Afghanistan seeks to preempt unrest in wake of deadly attack on U.S. consulate in Libya
Afghan President Hamid Karzai. / AP
Updated 1:44 PM ET
(CBS News) LONDON - Afghan President Hamid Karzai has attempted to preempt violent anti-U.S. demonstrations in his nation in the wake of a deadly attack on the U.S. consulate in Benghazi, Libya.
Karzai "strongly and resolutely" denounced the online video clip which sparked the violence in Benghazi and an earlier protest in Cairo, which is part of a movie made by an American-Israeli businessman and promoted by anti-Muslim pastor Terry Jones.
But he told Afghans that the filmmaker, Sam Bacile, who has reportedly gone into hiding in California, and Jones, "along with their supporters represent a small radical minority" in America.
"This heinous act has created outrage and anxiety for all peace-loving humans who back up the idea of peaceful coexistence," said Karzai.
He also suggested the U.S. should take some action against the producers and promoters of the movie, arguing that it is "not a part of the freedom of expression but a criminal act."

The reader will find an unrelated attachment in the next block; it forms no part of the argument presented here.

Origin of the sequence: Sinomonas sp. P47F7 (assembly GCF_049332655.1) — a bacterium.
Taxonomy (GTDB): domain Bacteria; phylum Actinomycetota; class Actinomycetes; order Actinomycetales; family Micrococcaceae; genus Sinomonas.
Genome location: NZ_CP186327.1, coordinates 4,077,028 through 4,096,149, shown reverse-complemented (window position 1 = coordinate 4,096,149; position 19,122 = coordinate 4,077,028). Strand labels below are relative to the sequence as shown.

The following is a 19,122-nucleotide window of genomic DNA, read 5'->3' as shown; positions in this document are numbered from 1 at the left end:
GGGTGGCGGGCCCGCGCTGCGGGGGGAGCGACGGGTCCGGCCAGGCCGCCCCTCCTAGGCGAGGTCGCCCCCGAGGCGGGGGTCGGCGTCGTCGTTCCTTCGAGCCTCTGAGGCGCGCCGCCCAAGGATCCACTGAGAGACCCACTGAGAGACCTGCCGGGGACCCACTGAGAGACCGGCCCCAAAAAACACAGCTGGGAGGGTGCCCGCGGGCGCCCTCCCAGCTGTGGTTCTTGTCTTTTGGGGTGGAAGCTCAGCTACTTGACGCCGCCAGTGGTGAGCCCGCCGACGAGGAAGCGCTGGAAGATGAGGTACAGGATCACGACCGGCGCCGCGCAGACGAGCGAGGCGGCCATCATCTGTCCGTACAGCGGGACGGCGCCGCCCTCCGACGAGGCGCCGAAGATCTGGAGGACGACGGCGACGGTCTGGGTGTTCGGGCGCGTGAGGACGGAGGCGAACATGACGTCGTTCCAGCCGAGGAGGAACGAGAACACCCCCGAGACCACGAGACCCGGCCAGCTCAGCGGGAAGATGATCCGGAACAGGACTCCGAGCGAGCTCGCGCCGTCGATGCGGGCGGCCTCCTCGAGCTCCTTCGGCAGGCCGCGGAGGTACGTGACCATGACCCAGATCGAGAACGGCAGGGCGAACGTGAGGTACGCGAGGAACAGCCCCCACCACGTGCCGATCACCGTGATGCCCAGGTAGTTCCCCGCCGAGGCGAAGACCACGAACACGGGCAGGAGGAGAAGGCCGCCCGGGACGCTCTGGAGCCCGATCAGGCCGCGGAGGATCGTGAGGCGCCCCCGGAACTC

"The Government of Afghanistan strongly calls for efforts to prevent the release of this insulting film along with the video-clip currently promoting it," said the Afghan leader.
One Afghan government-run internet service provider had blocked access to Youtube on Wednesday, reports CBS News reporter Kitty Logan, but other ISP's were still permitting users to access the site, where the movie clip was posted.
Meanwhile, an Afghan official said, fearing the repeat of death tolls and several days of unrest across Afghanistan in the Koran burning protests last year, the government has instructed all security agencies and provincial authorities to be prepared for any possible backlash and do not let any demonstration to get out of control.
The source also added that the ministry of religious affairs has been charged to quietly work with imams across the country encouraging them to not agitate popular sentiments towards the U.S.
Pastor Jones, who runs a relatively small church in Gainesville, Fla., incited the fury of Muslims around the world in 2011 by publicly burning the Muslim holy book, the Koran.
At least 20 people were killed in early April and many more injured as a handful of violent protests broke out in Afghanistan over his actions.
Anti-U.S. protests also erupted in neighboring Pakistan following Jones' burning of the Koran.
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